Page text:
The Hospital (1971)

Posted: May 10, 2016 in Movie Review
Tags: , , , , , , , , ,

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Director: Arthur Hiller

Starring: George C. Scott, Diana Rigg

You take a risk every time you enter a hospital, be it from the germs you might catch from any one of the dozens upon dozens of patients who are shuffled in and out, or from doctors/nurses whose lackadaisical approach towards their profession gives you a new appreciation for the term ‘medical practice.’ You also take a risk, albeit a non-life threatening one, each time you decide to watch a movie you know little about. Occasionally I find one so toxic that I wonder if there’s any way to somehow magically restore the hours of my life that were wasted in the process. Most of the time, I find ways to be entertained. Every so often, a movie like 1971’s “The Hospital” comes to my attention that is not only great but also reminds me of how rarely we still find actors and screenwriters with this much collective talent.

Dr. Herbert Bock (George C. Scott) is the chief of staff at a teaching hospital in Manhattan. Bock loves this hospital above all else. That helps explain why the former family man is now living alone. His wife left him, and he and his children are no longer on speaking terms… especially his ‘pinko commie hippie’ son, whose challenge against his father’s manhood has left Dr. Bock feeling impotent. That the hospital is also going to the dogs doesn’t come as much of a surprise to Dr. Bock. The method by which it is happening, however, does. Members of the hospital staff are dying, their expiration apparently the result of mistaken identity and incorrect diagnoses. Outside, the situation is just as chaotic. The hospital’s annexation of a nearby, rundown apartment complex has drawn the ire of its residents… and they are not about to have their voices go unheard.

Dr. Bock is on the verge of suicide when, in the middle of all of this madness, he meets Barbara Drummond (Diana Rigg), the daughter of a coma patient and an ex-nurse who these days is a free-spirited woman living with her father on an Indian ranch. I’m left a little uncertain as to whether Barbara was supposed to be American or British, as Rigg’s accent appears to fluctuate until late in the movie where she just seems to declare, “Screw it, I’m British. Deal with it!” The two have a long talk, after which a thoroughly drunk Dr. Bock tears off Barbara’s clothes and has sex with her… three times. Looks like that pesky impotence is cured! Moreover, the good doctor finds that he loves Barbara, and even considers the possibility of leaving the hospital with her.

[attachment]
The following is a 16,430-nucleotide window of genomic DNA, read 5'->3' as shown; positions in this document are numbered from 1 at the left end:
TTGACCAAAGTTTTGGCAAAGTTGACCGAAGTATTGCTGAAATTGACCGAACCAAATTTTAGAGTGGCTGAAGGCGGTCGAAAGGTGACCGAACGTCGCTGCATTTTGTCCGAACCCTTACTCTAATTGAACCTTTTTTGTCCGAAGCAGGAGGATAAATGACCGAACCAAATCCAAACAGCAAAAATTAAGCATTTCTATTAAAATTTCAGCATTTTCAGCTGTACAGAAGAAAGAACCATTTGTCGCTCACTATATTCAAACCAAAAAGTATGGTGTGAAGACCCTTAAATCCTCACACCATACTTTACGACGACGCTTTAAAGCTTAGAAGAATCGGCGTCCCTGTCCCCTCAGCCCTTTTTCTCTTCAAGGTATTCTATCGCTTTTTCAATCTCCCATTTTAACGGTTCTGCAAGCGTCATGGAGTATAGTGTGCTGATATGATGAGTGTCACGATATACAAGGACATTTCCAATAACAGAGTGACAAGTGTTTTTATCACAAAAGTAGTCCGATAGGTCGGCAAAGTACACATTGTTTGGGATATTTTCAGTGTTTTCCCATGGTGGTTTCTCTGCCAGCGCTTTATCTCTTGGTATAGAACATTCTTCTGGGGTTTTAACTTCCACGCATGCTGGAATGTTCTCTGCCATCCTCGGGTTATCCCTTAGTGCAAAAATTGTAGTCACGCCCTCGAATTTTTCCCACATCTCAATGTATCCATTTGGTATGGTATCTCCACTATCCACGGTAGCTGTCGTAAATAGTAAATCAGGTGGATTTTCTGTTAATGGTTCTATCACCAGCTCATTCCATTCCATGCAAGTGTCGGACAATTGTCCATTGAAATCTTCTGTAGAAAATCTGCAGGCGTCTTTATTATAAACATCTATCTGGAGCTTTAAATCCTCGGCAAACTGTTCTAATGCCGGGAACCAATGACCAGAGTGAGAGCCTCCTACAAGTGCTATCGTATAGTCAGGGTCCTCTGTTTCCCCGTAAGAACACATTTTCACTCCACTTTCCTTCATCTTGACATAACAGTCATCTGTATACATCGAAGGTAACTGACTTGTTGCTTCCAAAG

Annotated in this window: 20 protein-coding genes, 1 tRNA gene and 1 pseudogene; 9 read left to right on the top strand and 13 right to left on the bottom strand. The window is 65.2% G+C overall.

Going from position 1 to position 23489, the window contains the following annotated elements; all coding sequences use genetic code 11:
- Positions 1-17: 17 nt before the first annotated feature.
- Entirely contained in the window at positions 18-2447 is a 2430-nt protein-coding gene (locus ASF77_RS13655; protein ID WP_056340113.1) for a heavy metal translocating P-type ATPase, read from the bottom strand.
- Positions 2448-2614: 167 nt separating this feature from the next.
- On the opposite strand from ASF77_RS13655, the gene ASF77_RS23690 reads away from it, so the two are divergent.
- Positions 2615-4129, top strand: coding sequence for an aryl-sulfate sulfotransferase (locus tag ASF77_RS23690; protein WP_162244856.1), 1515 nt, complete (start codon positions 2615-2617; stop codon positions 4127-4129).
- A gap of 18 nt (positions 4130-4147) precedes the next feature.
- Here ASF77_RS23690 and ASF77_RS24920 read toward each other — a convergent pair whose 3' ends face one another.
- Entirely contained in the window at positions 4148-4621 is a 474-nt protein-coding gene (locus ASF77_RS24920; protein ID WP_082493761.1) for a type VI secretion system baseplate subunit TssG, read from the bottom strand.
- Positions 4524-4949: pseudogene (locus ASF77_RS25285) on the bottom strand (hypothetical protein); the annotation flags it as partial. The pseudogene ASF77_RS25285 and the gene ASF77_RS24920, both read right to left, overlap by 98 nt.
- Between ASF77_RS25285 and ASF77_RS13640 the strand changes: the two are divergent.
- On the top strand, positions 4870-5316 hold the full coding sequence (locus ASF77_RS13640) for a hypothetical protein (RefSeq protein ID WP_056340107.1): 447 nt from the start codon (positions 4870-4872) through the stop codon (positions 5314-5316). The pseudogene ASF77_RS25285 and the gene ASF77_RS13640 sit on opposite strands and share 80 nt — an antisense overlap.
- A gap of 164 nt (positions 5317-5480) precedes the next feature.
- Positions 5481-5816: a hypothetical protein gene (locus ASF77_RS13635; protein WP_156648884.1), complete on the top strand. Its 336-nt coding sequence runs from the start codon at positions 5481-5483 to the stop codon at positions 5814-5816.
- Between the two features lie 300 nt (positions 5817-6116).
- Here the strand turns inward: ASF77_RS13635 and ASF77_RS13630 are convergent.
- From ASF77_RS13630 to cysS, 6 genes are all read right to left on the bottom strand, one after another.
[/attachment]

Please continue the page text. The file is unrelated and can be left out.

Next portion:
Eventually it is revealed that, unbeknownst to Barbara, her father is not only not comatose but is in fact the person responsible for the dead doctors and nurses. Showing himself to be quite mad, Mr. Drummond (Barnard Hughes) essentially uses the “God told me to” defense, claiming that he’s been instructed to pass judgment against the corruption and indifference of modern medical practice. As the protesters make their way inside the hospital, Dr. Bock conspires to help Barbara get her father out of the building with the intention of high-tailing it for Mexico. At the last moment, as he takes a look at the growing hysteria, Dr. Bock realizes he can’t leave his beloved hospital behind, and instructs Barbara to go on without him.

As seems to have been common with screenplays written by Paddy Chayefsky, “The Hospital” is darkly humorous and disturbing all at once. One example of this is the scene where the super-annoying nurse is seen badgering a man, only to declare him dead. When asked how she has come to such a conclusion, she observes that he must be dead “because he wouldn’t give me his Blue Cross number.”  The man renowned also for films such as “Marty” and “Network” could have had even more brilliance to offer the world if he hadn’t died at the young age of 58. Ironically, given the subject matter of “The Hospital,” the cancer that killed Chayefsky in 1981 might have been curable if only he hadn’t refused treatment.

Bringing life to Chayefsky’s Oscar-winning script are two equally important cogs in this machine, actors George C. Scott and Diana Rigg. The best scene in the movie is the one in Dr. Bock’s office where he and Barbara trade their origin stories. If the whole movie consisted of just these two alone in a room talking to one another, believe me, I’d watch. Their caliber of actor is an endangered species among the current generation, and it’s even more rare to find two such talents paired up in the same movie.

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Comments
  1. Sylvia Williams says:

    Sounds totally insane! Can’t wait to see it!

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